Treasury debt prices fell on news of an unexpectedly small decline in nonfarm payrolls last month, which mitigated views that the economy was on course for a deep recession.
The jobs figures, along with an easing unemployment rate in April, also bolstered some expectations the Federal Reserve will pause for the time being from their recent interest-rate cutting campaign.
"The idea that the economic contraction is not yet deep has been buoyed," said Tony Crescenzi, chief bond market strategist at Miller, Tabak & Co in New York, adding "these data strengthen the case for a pause in the Fed's interest rate cuts."
The benchmark 10-year Treasury note was trading 26/32 lower in price for a yield of 3.88 percent from 3.77 percent late Thursday, while the two-year Treasury note was trading 7/32 lower in price for a yield of 2.50 percent from 2.38 percent.
Two-year yields reached as high as 2.55 percent Friday morning, marking their loftiest since mid-January.
The Labor Department said Friday that employers cut 20,000 jobs in April, marking the fourth straight month of employment contraction. Economists on average had been looking for payrolls to decline by 80,000 after an upwardly revised loss of 81,000 jobs in March.
The unemployment rate also eased to 5.0 percent from 5.1 percent in March, which analysts said was further evidence the economy was not going into a recessionary tailspin.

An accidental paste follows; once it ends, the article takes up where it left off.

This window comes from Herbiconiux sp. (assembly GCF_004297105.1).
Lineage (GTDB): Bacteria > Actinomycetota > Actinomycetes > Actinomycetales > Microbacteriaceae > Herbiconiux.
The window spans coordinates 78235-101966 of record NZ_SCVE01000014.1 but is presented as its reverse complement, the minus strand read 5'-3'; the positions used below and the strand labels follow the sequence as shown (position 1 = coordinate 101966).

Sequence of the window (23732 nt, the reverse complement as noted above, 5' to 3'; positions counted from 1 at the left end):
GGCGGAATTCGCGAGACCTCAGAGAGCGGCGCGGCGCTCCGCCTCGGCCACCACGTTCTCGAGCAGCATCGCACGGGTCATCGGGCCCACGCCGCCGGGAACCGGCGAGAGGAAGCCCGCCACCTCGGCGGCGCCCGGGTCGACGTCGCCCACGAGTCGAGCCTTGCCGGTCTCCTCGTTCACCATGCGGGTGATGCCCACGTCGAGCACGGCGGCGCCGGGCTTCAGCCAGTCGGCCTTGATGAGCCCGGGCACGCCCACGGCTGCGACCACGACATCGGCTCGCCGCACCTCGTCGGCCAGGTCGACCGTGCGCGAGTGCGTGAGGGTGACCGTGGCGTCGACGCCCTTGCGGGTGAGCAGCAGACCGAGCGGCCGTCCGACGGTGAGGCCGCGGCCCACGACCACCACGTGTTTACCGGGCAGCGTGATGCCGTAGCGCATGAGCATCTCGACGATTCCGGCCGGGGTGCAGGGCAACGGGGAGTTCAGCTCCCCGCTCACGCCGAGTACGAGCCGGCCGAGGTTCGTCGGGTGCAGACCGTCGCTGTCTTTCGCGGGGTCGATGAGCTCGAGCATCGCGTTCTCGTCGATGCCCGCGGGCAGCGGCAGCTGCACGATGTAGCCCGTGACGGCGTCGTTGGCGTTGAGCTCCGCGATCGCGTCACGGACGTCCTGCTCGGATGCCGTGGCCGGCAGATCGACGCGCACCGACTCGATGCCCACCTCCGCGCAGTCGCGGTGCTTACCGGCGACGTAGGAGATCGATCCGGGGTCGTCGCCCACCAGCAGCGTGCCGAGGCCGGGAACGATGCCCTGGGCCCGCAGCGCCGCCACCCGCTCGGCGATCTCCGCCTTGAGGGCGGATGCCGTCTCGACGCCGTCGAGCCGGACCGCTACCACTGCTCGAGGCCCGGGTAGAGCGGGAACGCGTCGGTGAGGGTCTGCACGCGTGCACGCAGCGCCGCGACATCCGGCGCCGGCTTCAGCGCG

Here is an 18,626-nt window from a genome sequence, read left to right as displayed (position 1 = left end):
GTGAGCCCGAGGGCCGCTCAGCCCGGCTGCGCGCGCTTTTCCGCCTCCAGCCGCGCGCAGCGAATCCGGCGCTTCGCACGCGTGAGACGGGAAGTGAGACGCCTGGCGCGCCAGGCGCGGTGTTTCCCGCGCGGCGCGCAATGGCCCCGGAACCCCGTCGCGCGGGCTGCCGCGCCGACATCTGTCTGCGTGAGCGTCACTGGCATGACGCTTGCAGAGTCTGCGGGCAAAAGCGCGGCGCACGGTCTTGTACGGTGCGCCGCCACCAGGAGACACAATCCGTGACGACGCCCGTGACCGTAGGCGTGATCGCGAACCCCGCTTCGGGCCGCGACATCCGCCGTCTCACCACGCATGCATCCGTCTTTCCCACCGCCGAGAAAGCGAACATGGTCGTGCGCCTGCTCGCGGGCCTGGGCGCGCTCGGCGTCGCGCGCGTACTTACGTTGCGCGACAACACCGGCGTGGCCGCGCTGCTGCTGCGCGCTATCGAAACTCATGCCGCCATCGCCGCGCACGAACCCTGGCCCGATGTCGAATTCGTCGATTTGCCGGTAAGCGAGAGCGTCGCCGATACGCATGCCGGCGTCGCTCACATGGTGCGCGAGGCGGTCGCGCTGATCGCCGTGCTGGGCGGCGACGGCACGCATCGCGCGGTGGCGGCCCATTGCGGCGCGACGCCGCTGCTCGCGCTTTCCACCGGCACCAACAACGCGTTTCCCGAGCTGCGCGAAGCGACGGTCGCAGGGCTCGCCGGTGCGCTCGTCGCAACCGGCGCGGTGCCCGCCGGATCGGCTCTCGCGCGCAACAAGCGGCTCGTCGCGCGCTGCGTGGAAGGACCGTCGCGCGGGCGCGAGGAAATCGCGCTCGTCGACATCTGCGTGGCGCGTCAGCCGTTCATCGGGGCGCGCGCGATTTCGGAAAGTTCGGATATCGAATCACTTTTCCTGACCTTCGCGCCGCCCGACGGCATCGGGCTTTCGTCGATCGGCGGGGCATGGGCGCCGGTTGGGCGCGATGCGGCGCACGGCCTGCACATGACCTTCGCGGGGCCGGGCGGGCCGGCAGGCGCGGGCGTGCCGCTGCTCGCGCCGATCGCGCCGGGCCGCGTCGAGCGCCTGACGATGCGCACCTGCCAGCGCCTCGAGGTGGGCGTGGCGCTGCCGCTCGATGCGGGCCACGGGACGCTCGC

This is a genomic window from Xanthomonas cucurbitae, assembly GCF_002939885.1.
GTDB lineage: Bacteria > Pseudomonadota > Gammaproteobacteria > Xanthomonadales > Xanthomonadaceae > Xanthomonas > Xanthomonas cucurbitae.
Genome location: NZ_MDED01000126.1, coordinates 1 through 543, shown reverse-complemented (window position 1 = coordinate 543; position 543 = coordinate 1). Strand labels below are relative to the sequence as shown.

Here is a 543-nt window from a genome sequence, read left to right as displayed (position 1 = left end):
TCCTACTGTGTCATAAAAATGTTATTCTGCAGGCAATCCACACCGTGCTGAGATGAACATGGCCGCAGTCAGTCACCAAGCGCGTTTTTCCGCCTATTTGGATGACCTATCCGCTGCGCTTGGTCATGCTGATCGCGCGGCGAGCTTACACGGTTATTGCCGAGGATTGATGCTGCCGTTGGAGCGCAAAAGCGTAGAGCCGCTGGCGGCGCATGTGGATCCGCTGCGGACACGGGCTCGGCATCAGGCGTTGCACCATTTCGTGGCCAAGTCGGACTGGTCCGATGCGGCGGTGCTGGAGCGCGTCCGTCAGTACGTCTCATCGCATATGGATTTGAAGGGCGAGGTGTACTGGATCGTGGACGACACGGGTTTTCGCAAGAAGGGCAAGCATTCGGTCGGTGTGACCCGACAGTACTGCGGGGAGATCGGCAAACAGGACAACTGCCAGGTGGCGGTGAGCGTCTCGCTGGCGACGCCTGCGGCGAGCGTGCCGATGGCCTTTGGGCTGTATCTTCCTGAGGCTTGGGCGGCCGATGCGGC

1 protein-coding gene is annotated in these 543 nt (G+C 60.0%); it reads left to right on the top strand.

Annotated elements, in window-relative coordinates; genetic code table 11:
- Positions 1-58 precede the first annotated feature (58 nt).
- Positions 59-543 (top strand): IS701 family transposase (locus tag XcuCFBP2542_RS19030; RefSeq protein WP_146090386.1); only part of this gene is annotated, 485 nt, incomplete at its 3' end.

"Overall this is a negative for the bond market," said George Adell, fixed income strategist at Commerce Capital Markets Inc in Jupiter, Florida, adding "this still spells weakness in the economy, but whether we are in a recession is still unclear. This will keep the Fed on guard in the future whether they need to cut rates further."
The Federal Reserve Wednesday cut the target federal funds rate by 25 basis pointsto 2.00 percent in an effort to stimulate the flagging economy.
However the Fed's accompanying policy statement left many analysts thinking the central bank will hold off on further rate cuts for the time being but could loosen monetary policy again further down the road. The Fed's next policy meeting is scheduled for June 24 and 25.
The negative tone in the bond market set by the employment numbers was supported later in the morning by data showing stronger-than-expected factory orders in March.
The five-year Treasury note was trading 17/32 lower in price for a yield of 3.20 percent from 3.08 percent late Thursday, while the 30-year bond was 1-14/32 lower for a yield of 4.59 percent from 4.50 percent.